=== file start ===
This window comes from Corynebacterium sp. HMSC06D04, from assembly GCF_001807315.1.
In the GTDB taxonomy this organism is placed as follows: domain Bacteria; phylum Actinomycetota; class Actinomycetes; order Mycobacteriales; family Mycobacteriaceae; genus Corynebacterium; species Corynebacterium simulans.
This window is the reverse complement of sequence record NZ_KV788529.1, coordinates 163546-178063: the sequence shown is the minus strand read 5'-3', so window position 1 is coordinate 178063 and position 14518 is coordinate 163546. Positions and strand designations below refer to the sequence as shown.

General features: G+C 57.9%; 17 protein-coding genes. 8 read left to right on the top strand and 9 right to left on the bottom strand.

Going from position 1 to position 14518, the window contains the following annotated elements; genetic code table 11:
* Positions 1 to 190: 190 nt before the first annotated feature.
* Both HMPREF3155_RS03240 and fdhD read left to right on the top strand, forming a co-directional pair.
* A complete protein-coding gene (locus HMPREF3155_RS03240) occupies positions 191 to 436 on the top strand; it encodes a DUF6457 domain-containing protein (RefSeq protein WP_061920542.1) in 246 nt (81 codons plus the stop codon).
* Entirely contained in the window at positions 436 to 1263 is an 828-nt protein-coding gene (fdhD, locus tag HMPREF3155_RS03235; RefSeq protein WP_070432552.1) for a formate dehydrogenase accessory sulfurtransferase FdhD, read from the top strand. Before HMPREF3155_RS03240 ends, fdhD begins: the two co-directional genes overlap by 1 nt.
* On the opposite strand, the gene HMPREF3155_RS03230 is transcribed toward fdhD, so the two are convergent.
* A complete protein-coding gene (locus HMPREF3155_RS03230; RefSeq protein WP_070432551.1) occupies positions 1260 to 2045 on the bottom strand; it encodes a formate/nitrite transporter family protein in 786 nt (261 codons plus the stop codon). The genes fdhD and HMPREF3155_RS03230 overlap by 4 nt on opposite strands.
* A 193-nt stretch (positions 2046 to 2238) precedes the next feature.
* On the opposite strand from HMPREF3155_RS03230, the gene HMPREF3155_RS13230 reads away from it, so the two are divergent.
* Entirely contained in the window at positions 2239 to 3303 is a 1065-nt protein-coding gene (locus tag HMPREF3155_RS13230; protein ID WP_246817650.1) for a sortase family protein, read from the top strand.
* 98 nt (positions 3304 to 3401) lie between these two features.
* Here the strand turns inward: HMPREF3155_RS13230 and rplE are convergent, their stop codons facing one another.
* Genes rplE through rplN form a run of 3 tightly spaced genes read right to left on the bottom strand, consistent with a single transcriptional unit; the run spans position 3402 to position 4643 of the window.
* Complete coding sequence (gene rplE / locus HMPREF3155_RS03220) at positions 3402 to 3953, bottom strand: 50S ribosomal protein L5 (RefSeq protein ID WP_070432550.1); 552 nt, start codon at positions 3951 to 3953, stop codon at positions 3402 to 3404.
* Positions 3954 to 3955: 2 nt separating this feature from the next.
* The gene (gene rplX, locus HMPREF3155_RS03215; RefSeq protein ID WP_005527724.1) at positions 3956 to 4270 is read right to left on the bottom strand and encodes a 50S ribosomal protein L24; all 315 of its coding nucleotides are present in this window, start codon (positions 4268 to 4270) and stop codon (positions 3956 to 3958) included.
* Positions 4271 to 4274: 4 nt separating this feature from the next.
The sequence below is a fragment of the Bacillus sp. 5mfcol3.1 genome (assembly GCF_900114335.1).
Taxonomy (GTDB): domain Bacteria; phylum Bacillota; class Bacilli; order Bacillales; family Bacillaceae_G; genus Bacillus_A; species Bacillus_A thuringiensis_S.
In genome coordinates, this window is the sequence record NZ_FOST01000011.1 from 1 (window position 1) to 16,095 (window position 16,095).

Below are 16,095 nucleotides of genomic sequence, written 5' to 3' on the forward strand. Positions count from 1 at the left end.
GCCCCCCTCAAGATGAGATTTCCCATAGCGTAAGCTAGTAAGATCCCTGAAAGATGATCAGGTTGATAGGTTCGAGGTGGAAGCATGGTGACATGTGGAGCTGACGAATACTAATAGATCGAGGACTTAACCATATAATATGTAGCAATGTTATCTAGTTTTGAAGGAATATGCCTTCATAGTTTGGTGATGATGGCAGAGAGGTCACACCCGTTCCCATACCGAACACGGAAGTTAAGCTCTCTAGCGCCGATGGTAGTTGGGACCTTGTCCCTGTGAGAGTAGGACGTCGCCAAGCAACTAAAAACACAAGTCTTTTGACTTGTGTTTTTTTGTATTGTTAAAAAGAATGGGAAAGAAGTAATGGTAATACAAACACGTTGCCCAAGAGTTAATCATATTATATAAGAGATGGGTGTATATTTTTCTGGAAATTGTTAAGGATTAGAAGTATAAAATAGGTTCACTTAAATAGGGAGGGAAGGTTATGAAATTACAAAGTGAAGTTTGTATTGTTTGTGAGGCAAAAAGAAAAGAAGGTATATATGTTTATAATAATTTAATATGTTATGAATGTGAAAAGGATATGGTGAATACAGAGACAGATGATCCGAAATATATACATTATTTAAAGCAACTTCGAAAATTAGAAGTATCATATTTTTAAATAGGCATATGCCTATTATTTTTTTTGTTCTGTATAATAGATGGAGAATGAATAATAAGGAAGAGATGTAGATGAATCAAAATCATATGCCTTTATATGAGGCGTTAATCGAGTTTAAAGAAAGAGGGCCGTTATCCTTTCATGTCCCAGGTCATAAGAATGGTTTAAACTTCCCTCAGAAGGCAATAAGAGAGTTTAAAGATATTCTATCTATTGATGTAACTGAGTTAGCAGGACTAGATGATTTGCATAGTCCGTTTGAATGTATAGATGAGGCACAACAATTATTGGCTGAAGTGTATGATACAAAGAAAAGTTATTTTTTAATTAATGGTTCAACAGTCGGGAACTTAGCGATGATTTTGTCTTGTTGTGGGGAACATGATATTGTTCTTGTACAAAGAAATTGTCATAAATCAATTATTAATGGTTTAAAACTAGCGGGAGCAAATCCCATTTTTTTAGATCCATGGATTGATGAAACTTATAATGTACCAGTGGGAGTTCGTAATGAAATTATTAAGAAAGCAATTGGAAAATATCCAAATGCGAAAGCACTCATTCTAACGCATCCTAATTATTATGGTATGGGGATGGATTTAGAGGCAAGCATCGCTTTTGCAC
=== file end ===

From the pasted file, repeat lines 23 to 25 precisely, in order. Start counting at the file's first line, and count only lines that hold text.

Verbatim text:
Taxonomy (GTDB): domain Bacteria; phylum Bacillota; class Bacilli; order Bacillales; family Bacillaceae_G; genus Bacillus_A; species Bacillus_A thuringiensis_S.
In genome coordinates, this window is the sequence record NZ_FOST01000011.1 from 1 (window position 1) to 16,095 (window position 16,095).

Below are 16,095 nucleotides of genomic sequence, written 5' to 3' on the forward strand. Positions count from 1 at the left end.